A true chameleon, able to display all the range and facets of the human condition, Philip Seymour Hoffman was one of the greatest actors of our generation, and he is truly missed in the world of cinema. Here are 38 of the most interesting facts about the talented actor.
1. Importance Of Charity
Just because you’re one of the most lauded actors of your generation doesn’t mean you have to forget your roots. Hoffman knew the importance of helping others and he used his gift to give back throughout the years by going back to his high school in New York, Fairport High, to do personal workshops with the kids there.
2. Screen And Stage
Philip Seymour Hoffman wasn’t just a legendary screen actor but was also well known for his powerful stage performances. He was nominated for a Tony Award not once, but twice, for his work in the plays True West and Long Day’s Journey into Night.
3. Working Through The Flu
The show must go on, and when you’re as dedicated to your craft as Hoffman, that’s just the philosophy needed to get you through and push through the rough times. While filming Almost Famous, Hoffman caught the flu, but continued to work, and went on filming because he didn’t want to bring down a project which was bigger than him.
4. Professional Friendship
As one of the greatest living directors, Paul Thomas Anderson is famous for finding talent and giving it a platform. Anderson could see the immense talent of Hoffman, and while the actor was alive, Anderson made sure to utilize him in every film he directed, except for one—There Will Be Blood.
5. Meeting Your Lover
Hoffman spent the majority of his adult life in a partnership with Mimi O’Donnell, a costume designer, with whom he had three children. They met in 1999 while working on the play In Arabia We’d All Be Kings together.
6. Splitting Up
After Hoffman relapsed in 2013, the couple separated for some time, living in different homes. However, Hoffman still saw her and their children daily and remained a fixture in their lives until his last day.
7. In The Family
Hoffman’s first lead role came in the 2002 film Love Liza. What made this film special for Hoffman was that his brother Gordy Hoffman had written the script.
Eventually rising to their ranks, Hoffman idolized Meryl Streep, Daniel-Day Lewis, Paul Newman, and Christopher Walken as the actors he truly looked up to and was inspired by.
9. Teaching The Next Generation
Though Hoffman was a tremendously talented actor, he wasn't one to keep his gift to himself. In 2003, he took time off from his career to teach a semester at Columbia University, where he conducted a course titled “Directing the Actor” for their graduate program.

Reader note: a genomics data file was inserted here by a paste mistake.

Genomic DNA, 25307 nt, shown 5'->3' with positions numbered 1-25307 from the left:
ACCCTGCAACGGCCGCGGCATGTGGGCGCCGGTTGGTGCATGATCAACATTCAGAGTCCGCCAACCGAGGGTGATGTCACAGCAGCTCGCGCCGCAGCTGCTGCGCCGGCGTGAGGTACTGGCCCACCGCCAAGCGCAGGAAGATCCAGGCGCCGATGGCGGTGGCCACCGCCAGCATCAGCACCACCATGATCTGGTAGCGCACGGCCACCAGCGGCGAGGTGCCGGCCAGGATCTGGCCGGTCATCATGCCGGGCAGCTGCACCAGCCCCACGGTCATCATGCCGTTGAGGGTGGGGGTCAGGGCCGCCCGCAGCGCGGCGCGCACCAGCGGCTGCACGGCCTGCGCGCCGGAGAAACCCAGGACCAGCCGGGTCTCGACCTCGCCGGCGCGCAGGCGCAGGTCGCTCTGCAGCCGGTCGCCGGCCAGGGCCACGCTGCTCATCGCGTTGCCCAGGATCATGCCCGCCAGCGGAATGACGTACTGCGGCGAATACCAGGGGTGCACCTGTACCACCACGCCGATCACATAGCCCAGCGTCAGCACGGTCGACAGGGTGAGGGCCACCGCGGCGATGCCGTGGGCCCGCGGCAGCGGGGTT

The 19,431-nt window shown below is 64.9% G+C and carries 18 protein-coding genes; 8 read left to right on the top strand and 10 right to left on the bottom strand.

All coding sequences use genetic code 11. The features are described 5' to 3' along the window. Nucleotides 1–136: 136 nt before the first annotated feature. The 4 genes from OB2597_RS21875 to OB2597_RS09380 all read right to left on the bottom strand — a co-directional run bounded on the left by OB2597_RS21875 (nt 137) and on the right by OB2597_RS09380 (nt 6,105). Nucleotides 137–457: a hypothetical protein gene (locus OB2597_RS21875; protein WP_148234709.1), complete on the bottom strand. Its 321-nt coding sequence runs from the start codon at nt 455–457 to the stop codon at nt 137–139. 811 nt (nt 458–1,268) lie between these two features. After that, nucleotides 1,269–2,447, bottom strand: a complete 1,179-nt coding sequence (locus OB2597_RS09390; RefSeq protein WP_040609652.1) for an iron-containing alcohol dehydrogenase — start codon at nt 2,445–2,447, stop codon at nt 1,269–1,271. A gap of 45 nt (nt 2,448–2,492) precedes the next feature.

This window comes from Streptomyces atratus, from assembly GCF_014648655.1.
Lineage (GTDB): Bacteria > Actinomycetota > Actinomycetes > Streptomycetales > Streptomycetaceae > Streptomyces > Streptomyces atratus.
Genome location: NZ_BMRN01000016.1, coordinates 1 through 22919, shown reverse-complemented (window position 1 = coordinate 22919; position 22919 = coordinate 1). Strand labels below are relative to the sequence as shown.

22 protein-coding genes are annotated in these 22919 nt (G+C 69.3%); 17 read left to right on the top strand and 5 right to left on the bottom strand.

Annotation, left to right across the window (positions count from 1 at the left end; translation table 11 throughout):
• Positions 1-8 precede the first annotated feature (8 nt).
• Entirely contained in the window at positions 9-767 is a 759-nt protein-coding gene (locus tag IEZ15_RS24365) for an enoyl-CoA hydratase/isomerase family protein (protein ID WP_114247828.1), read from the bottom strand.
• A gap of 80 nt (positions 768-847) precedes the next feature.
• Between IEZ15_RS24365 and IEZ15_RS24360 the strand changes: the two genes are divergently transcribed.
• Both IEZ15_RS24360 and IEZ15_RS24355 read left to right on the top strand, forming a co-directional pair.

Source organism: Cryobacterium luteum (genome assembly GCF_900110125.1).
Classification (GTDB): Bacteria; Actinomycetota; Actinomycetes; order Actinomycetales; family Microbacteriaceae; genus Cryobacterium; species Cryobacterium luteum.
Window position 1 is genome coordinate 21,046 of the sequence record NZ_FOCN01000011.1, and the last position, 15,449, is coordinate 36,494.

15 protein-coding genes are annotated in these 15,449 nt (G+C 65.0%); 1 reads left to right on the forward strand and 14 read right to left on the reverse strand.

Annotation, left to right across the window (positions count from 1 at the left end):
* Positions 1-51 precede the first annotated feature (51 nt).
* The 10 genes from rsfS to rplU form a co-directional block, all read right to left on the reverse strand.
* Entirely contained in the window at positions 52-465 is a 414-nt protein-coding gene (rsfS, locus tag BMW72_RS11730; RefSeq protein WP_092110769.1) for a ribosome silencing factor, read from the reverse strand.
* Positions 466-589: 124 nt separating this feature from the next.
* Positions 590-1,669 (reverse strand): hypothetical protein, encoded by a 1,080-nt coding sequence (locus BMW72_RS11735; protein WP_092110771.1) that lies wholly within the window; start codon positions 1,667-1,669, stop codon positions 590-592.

10. Capturing Capote
Hoffman’s role as Truman Capote in the film Capote catapulted his career to new, soaring heights as everyone took notice of his genius. He went on to win 23 different awards for the role, including the Academy Award for Best Actor.
11. Man Of Many Awards
Overall in his lifetime, Hoffman was nominated 127 times for his work and took home the prize 73 different times.
A true New Yorker, Philip Seymour Hoffman was a die-hard fan of the New York Jets and the New York Knicks. Perhaps this is why he was so good at tapping into a feeling of sadness.
13. Fortunate Injury
It can be hard to imagine Hoffman doing anything other than acting, however, he had hopes of being an athlete. This was crushed in high school, though, when he injured his neck wrestling. This may have been a blessing in disguise, as it allowed him to focus on his passion for acting. Though, he admitted, girls were a part of this decision to take up acting. Lucky for us.
14. Real Recognize Reel
Joining a long list of others who appreciated the genius of the show, Hoffman was on record stating that his favorite TV series was Breaking Bad. He also stated that his favorite film was the Martin Scorsese classic Goodfellas.
15. Thank You, Mom
Hoffman was one of four children who was raised by a single mother. In his now famous Oscar acceptance speech, he made sure to thank her for all that she did in her life, as raising children alone is incredibly hard, but also for giving them the strength needed in life.
16. Law And Hoffman
Philip Seymour Hoffman graduated from the highly prestigious Tisch School of the Arts at New York University in 1989. Can you guess the first role out of college? Like many famous actors, it came in a Law & Order episode, in 1991. Interestingly enough, this episode experimented with the format of the series and broke the mold for what it could do by showing the prosecution sequence before the actual authorities investigation. Oh, and it shouldn’t surprise you that Hoffman played a character accused of misconduct, because, you know, Law & Order.
17. Life-Saving Skills
Genius doesn’t pay the bills alone. Before hitting it big and becoming widely acclaimed, Hoffman, like many artists, struggled to get by and took various customer service jobs, and even did a stint as a lifeguard.
18. It's Good To Be A Dad
Not many celebrities come out and say more about parenting then they need to for the media to eat it up, but Hoffman was different. He kept his private life extremely private, but he would often speak about how much he loved being a parent and raising his three children.
19. Childhood Impact
A pivotal moment of Hoffman’s childhood came when he was only 12 years old, after he saw a production of Arthur Miller’s All My Sons. He said that this changed him as a person, and stirred up the feelings that would develop into a love for the theater.
20. New Name